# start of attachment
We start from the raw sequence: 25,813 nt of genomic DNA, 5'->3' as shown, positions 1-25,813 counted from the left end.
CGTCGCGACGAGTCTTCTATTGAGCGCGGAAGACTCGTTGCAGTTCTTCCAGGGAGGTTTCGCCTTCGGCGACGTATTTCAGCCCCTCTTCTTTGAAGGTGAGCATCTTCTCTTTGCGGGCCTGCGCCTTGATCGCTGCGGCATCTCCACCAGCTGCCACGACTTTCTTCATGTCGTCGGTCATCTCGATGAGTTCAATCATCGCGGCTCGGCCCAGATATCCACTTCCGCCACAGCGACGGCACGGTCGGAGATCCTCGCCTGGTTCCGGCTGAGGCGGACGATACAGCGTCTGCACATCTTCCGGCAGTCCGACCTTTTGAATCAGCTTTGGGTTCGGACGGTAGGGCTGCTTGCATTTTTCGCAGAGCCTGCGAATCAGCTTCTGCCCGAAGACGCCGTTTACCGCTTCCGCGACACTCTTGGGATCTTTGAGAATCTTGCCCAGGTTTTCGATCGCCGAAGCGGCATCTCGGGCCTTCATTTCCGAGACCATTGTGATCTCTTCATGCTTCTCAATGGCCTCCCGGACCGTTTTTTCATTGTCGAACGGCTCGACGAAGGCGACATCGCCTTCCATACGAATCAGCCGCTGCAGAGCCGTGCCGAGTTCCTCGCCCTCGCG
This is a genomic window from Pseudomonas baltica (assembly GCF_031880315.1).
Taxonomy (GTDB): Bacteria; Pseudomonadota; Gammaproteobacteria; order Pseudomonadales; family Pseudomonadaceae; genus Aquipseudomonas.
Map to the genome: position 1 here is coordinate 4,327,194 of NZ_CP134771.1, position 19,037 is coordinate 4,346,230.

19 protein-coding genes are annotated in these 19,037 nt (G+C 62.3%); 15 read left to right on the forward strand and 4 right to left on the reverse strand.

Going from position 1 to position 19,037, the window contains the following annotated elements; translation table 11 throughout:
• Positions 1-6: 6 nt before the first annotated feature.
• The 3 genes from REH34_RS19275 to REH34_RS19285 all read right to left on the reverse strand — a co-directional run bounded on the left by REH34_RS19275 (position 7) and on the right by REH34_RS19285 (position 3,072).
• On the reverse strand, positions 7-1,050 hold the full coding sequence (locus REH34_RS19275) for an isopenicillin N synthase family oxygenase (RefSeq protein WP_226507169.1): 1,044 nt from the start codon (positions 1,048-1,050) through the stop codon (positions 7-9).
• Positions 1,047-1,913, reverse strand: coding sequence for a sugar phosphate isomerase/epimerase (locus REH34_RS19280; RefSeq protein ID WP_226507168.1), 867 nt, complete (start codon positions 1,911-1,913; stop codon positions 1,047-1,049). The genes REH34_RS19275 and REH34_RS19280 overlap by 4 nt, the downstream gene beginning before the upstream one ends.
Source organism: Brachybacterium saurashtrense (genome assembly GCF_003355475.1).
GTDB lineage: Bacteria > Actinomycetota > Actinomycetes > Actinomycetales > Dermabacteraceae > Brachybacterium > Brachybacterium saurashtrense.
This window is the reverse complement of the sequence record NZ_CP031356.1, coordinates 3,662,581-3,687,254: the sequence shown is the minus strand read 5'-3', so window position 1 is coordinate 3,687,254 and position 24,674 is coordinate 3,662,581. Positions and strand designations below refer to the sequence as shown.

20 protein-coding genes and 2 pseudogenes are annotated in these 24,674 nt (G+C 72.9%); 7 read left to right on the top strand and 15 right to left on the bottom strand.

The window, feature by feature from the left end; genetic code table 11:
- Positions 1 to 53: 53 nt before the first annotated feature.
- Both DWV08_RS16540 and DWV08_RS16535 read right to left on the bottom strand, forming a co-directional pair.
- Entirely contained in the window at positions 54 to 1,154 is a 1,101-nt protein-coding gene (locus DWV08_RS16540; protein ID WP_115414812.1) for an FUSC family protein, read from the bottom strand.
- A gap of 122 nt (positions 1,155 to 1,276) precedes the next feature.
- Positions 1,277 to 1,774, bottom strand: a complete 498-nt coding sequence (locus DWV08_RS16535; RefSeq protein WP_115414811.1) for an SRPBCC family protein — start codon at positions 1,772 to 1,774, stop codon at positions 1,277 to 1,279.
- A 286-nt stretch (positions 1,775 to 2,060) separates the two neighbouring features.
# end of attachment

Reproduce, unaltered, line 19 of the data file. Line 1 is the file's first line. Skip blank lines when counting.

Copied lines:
- Entirely contained in the window at positions 54 to 1,154 is a 1,101-nt protein-coding gene (locus DWV08_RS16540; protein ID WP_115414812.1) for an FUSC family protein, read from the bottom strand.